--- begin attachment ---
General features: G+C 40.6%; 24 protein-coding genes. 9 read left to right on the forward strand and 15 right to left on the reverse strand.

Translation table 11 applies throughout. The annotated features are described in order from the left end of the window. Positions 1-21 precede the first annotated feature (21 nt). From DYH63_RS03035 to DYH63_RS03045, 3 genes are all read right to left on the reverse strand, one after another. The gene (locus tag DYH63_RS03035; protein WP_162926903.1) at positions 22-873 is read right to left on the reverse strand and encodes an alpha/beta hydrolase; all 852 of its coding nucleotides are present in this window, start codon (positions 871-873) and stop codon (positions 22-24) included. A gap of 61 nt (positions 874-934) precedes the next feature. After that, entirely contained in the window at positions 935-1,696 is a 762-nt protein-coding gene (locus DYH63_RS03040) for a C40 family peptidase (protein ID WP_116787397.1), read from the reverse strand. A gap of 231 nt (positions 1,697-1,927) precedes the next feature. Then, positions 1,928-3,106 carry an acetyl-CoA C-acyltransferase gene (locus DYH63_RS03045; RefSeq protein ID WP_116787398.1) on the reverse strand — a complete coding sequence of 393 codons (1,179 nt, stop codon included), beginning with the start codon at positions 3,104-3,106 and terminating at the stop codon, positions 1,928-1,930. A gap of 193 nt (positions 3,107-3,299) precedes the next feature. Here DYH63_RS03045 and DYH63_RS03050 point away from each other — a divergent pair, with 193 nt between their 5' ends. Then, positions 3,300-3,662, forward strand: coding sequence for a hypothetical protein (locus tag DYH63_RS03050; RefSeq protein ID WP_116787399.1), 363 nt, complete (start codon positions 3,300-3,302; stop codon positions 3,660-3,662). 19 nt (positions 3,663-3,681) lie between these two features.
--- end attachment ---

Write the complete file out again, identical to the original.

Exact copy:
General features: G+C 40.6%; 24 protein-coding genes. 9 read left to right on the forward strand and 15 right to left on the reverse strand.

Translation table 11 applies throughout. The annotated features are described in order from the left end of the window. Positions 1-21 precede the first annotated feature (21 nt). From DYH63_RS03035 to DYH63_RS03045, 3 genes are all read right to left on the reverse strand, one after another. The gene (locus tag DYH63_RS03035; protein WP_162926903.1) at positions 22-873 is read right to left on the reverse strand and encodes an alpha/beta hydrolase; all 852 of its coding nucleotides are present in this window, start codon (positions 871-873) and stop codon (positions 22-24) included. A gap of 61 nt (positions 874-934) precedes the next feature. After that, entirely contained in the window at positions 935-1,696 is a 762-nt protein-coding gene (locus DYH63_RS03040) for a C40 family peptidase (protein ID WP_116787397.1), read from the reverse strand. A gap of 231 nt (positions 1,697-1,927) precedes the next feature. Then, positions 1,928-3,106 carry an acetyl-CoA C-acyltransferase gene (locus DYH63_RS03045; RefSeq protein ID WP_116787398.1) on the reverse strand — a complete coding sequence of 393 codons (1,179 nt, stop codon included), beginning with the start codon at positions 3,104-3,106 and terminating at the stop codon, positions 1,928-1,930. A gap of 193 nt (positions 3,107-3,299) precedes the next feature. Here DYH63_RS03045 and DYH63_RS03050 point away from each other — a divergent pair, with 193 nt between their 5' ends. Then, positions 3,300-3,662, forward strand: coding sequence for a hypothetical protein (locus tag DYH63_RS03050; RefSeq protein ID WP_116787399.1), 363 nt, complete (start codon positions 3,300-3,302; stop codon positions 3,660-3,662). 19 nt (positions 3,663-3,681) lie between these two features.